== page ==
Escapism is withdrawing from reality or diverting oneself from unpleasant thoughts or emotions. Some people may use escapism to cope with trauma, anxiety, or depression. Others may use it as a way to avoid responsibilities or stressful situations. It can be helpful in moderation, but when it becomes excessive, it can be detrimental to your mental and physical health.
Different types of escapism
Different types of escapism can be identified in terms of the activities used to escape and the motivations for escaping.
A person might use escapist behaviors to avoid unwanted thoughts or feelings or to avoid facing challenging situations. The following are some common forms of escapism:
-Substance abuse: using drugs or alcohol to numb oneself from negative emotions or stressful life circumstances.
-Overeating: using food as a comfort to cope with difficult situations.
-Avoidance: choosing not to face up to problems or difficult conversations. This might involve spending excessively on social media, watching television, or sleeping.
-Self-harm: inflicting pain on oneself as a way of difficult numbing emotions. This can include cutting, burning, or hitting oneself.
Procrastination: putting off tasks that need to be done to avoid facing up to them.
Causes of escapism
There are many causes of escapism, some more common than others. Maybe you’re not happy with your current situation, whether it’s your job, relationship, living situation, or something else entirely. Maybe you’re bored and feel like you’re not doing anything with your life. You may be curious about what else is out there. Whatever the reason, escapism can be a problem if it’s interfering with your life.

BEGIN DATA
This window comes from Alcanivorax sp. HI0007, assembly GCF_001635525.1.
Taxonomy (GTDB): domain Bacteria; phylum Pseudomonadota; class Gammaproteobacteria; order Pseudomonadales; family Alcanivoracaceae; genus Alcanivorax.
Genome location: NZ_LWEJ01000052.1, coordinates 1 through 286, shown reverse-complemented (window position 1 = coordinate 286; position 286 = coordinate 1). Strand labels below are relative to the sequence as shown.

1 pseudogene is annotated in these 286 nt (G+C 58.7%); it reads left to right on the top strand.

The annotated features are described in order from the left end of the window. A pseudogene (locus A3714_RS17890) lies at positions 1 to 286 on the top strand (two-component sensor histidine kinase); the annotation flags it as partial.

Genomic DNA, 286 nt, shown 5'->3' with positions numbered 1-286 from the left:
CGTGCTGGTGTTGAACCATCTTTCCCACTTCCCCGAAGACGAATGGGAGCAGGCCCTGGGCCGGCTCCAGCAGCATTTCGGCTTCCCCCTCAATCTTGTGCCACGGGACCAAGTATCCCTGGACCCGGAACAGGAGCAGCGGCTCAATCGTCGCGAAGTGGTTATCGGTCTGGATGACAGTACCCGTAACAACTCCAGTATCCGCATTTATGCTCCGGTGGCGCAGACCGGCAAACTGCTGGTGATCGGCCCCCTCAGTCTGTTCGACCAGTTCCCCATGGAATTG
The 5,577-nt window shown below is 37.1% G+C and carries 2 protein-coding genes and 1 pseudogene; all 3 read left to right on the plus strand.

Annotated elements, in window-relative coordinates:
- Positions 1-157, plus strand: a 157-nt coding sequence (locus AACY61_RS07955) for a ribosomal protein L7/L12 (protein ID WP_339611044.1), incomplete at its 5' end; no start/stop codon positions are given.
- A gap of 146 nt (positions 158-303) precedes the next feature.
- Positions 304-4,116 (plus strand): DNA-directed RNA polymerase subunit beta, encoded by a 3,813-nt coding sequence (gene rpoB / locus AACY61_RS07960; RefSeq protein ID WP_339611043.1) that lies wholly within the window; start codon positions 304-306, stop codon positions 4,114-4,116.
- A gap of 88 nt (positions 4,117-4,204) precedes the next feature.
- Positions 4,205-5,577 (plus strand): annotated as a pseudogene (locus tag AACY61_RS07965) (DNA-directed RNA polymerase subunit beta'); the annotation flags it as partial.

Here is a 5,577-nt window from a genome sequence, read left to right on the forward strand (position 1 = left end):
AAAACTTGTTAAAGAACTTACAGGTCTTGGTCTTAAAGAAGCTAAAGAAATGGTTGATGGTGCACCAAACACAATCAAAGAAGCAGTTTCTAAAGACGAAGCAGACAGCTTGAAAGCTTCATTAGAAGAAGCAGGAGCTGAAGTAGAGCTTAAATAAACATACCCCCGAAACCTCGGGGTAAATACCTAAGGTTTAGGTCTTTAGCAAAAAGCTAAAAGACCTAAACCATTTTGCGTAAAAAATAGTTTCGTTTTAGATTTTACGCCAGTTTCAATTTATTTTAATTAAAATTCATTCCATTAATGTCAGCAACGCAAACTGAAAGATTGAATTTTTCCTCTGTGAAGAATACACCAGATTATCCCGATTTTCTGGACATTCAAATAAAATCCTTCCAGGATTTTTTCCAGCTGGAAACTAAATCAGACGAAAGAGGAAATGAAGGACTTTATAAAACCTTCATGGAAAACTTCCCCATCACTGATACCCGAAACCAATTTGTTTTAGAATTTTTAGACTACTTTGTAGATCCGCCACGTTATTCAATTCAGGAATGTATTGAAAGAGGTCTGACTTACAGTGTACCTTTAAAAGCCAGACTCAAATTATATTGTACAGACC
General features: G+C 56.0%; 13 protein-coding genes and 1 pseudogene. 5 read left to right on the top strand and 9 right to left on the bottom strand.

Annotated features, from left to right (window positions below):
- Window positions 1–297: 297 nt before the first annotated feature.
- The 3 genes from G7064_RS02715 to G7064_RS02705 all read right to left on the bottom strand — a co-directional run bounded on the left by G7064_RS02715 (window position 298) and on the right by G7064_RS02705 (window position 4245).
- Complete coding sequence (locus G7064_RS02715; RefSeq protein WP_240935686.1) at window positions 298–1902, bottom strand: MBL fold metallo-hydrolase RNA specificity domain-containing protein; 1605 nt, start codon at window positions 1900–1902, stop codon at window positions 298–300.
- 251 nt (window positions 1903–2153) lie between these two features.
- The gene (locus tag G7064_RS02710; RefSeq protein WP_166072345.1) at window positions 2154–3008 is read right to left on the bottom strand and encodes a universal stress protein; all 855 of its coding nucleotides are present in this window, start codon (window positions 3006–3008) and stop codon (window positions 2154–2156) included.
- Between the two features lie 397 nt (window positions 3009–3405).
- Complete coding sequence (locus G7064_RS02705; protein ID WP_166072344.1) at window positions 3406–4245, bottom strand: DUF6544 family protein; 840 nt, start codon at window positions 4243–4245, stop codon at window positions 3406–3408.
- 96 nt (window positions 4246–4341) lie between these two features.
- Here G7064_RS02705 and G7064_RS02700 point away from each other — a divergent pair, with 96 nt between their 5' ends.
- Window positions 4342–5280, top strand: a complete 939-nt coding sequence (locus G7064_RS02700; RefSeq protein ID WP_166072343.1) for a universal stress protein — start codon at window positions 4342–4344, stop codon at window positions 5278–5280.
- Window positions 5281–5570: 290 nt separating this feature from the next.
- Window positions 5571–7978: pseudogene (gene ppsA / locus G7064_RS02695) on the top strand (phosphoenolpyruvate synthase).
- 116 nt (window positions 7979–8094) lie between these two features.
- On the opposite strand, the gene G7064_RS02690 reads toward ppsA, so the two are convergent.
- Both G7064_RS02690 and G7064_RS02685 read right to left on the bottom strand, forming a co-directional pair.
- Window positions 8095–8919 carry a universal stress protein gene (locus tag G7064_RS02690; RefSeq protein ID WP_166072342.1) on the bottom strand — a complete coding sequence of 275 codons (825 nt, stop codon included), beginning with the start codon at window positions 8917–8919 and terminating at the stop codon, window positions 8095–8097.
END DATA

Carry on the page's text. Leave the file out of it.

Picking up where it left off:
External factors can be anything that’s happening outside of you that’s causing you stress, anxiety, or unhappiness. For example, if you’re going through a tough time at work, experiencing financial problems, or dealing with a difficult personal situation, these things can lead to escapism.
Escaping reality can be a way of coping with these difficult situations, but it’s important to find healthy ways to deal with them instead of turning to unhealthy coping mechanisms. There are many ways to do this, such as talking to a friend or family member about what’s happening, seeking professional help, or relaxing and de-stressing.
Many internal factors can contribute to escapism. For some people, escapism provides a welcome respite from difficult emotions or mental health issues. For others, it may be a way to cope with stressful life circumstances.
Internal factors that may contribute to escapism include:
-Mental health issues such as depression, anxiety, or post-traumatic stress disorder
-Boredom or dissatisfaction with one’s life
-Unrealistic expectations of oneself or others
-A need for adventure or excitement
-A desire to escape from a difficult or painful situation
How to stop escapism
Escapism is the avoidance of unpleasant reality through diversionary tactics. Many people use escapism as a form of coping with difficult life circumstances. While escapism can temporarily relieve adversity, it can also lead to more serious problems. If you’re struggling with escapism, there are a few things you can do to stop.
Dealing with the root cause
The first step to dealing with escapism is to identify the root cause. Ask yourself why you feel the need to escape. Is it because you’re unhappy with your life? Do you feel like you’re not good enough? Do you feel like you don’t belong?
Once you’ve identified the root cause, it’s time to deal with it. This will require some soul-searching and introspection. You should seek professional help if the root cause is deep-seated and difficult to deal with.
Dealing with the root cause is essential if you want to stop escapism. Once you’ve dealt with the issue, you’ll find that your need to escape diminishes considerably.
Finding healthier coping mechanisms
Escapism is the tendency to withdraw from reality or routine, usually to cope with difficult situations. Many people turn to escapism when feeling overwhelmed, stressed, or anxious. While it can be a quick way to cope, it’s not a healthy long-term solution.
Many healthy coping mechanisms can help you deal with difficult situations more flexibly. Some healthy coping mechanisms include exercise, journaling, talking to friends or family, and spending time in nature. If you’re struggling to cope with stress or anxiety, try contacting a mental health professional for help.